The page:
Monday, September 16, 2013

Maryland's Mini Secession Movement: Freedom, Dollars, and Common Sense

Across the country, secession movements have served as the face of frustration for rural residents.  States dominated by urban and suburban elites continue to rile countryside conservatives.  In an increasing number of states, counties have considered secession as the answer.

Active movements have sprouted in Northern California, Colorado, Michigan, and now Maryland.

According to Fox News, many of the complaints are the same.  Residents chafe under onerous restrictions on land that hurt farmers.  They also oppose gun control laws backed by suburbanites.

Some Marylanders already made the decision to secede as individuals.  Most prominently, former Maryland state senator and Republican Party chair Alex Mooney crossed the Potomac from Frederick County to Charles Town, West Virginia.  His run for Congress puts a face on the long trend of Maryland counties losing opportunities to competition south of the Potomac.

A study of West Virginia and bordering Maryland counties using numbers from the US Census Bureau's County Business Patterns data shows Mountain State counties faring better even with poorer infrastructure.

For example, Maryland's Allegany County, centered around Cumberland, had 1,847 private sector business establishments employing 25,136 in 2000.  By 2011, 1,647 employed 24,485.  Neighboring Mineral County saw some jumps.  In 2000, 480 establishments employed exactly 5,000 workers.  Eleven years later, the number of businesses dropped to 452, but the number of workers shot up to 6,445.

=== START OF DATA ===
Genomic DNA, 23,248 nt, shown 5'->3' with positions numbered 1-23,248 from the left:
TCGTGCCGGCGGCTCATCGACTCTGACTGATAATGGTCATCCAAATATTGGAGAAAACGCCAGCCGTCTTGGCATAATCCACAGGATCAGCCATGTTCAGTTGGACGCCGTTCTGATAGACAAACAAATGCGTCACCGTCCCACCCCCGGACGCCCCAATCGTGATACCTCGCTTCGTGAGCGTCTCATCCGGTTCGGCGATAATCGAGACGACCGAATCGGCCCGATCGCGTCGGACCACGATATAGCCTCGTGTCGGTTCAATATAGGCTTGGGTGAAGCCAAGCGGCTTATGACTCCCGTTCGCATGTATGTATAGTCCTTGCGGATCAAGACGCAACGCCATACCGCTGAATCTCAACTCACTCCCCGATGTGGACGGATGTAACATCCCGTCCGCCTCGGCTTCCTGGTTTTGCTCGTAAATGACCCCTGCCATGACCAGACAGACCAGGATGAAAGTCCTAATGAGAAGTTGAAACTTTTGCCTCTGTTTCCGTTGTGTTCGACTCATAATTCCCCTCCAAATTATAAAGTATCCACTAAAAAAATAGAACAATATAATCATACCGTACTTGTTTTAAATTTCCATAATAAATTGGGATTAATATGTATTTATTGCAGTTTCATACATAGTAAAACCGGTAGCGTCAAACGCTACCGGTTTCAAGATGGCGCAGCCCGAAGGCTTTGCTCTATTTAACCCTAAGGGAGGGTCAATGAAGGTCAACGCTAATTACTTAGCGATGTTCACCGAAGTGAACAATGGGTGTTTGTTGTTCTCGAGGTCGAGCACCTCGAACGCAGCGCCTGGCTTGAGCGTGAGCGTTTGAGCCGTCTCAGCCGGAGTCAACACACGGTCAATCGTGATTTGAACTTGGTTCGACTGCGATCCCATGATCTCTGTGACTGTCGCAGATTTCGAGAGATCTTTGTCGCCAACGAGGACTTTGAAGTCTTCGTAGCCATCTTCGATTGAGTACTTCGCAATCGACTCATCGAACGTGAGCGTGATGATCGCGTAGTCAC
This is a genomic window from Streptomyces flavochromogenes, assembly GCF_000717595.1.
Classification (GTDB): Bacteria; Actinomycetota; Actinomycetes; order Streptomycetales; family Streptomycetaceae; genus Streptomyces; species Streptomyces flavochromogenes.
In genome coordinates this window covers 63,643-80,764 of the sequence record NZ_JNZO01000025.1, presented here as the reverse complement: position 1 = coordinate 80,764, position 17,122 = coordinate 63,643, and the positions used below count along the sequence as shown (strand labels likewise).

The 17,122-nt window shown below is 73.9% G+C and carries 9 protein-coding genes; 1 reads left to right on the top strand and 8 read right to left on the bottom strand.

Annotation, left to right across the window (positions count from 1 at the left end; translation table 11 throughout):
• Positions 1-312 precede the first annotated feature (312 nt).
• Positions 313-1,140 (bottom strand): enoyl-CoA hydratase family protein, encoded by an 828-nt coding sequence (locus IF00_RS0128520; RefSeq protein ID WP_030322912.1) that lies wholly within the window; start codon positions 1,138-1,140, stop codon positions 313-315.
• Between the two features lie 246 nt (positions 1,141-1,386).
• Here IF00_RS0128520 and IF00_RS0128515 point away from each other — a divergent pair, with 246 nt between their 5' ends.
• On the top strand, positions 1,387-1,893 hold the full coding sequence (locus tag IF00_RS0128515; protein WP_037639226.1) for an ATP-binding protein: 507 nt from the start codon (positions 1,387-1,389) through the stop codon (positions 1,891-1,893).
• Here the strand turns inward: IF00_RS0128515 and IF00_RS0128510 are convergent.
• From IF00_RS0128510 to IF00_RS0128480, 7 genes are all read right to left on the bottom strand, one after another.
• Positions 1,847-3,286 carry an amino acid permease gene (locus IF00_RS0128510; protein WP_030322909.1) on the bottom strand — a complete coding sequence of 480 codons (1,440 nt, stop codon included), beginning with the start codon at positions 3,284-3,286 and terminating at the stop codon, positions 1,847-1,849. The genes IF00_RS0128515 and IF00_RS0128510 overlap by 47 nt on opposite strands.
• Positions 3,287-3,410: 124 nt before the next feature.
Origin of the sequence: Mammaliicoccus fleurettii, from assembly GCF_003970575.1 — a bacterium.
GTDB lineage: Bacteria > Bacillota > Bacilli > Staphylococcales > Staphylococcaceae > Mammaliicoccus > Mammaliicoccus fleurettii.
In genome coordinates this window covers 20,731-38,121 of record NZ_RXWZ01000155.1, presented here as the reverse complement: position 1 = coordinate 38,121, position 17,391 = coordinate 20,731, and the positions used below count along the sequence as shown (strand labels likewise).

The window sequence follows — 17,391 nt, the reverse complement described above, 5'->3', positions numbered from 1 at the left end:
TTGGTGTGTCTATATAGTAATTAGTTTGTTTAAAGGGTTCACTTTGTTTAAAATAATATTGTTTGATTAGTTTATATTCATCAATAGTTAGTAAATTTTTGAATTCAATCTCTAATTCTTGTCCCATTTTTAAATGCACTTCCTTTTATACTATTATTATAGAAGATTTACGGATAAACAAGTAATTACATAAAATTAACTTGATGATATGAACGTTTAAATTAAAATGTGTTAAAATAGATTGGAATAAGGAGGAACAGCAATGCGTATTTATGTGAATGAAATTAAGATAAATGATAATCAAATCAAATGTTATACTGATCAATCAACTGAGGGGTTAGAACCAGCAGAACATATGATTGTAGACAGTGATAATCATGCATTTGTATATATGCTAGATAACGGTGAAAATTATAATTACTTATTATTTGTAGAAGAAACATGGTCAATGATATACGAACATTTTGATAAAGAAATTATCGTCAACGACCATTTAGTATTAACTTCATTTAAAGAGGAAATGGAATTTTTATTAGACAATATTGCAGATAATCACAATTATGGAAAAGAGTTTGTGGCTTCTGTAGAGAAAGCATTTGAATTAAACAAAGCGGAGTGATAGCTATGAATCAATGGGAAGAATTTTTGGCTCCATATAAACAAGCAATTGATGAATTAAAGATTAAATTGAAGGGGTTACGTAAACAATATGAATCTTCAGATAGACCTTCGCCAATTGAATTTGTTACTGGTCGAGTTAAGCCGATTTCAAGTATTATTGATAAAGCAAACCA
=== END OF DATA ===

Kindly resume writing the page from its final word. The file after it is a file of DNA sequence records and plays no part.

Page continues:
The numbers from Mineral County are still stagnant in many ways.  That area however, unlike Allegany, does not benefit from an interstate or any other four lane highway bisecting it.

Differences also emerge between Washington County, Maryland (surrounding Hagerstown), and Berkeley County, West Virginia.  Between 2000 and 2011, Washington County lost almost 3,000 workers while Berkeley added over a thousand.  Between 1990 and 2010, Washington County's population increased by around 25 percent while Berkeley's shot up by a little over 40 percent.

Washington County should benefit from the intersection of Interstates 70 and 81, two of the most traveled in the Eastern United States.  While Berkeley County has an excellent transportation infrastructure as well as Interstate 81, it is more beneficial to local travel.

Speculation that Marylanders may be seeking better opportunities and a way of life across the border would be tough to prove without further study.  The Mercatus Center's Freedom In the Fifty States Study shows little difference between West Virginia's overall rank of 44 and Maryland's of 42.  The study applauds West Virginia's ranking of ninth on personal freedoms, while Maryland hovers near the bottom among the least free societies in the United States.

Individuals abandoning their native states in search of better economic and social opportunities has helped to define the history of the nation.  But the 21st century wrinkle of seeking out areas friendlier to beliefs about government and freedom are playing out in interesting and unpredictable ways.

At any rate the Potomac Valley counties of West Virginia, despite handicaps from inferior infrastructure and  a system unfriendly to business, outperform their Maryland counterparts.

Less freedom, fewer opportunities.  No wonder western Marylanders have given up on Annapolis.  Time for those in Charleston to wake up and take advantage.

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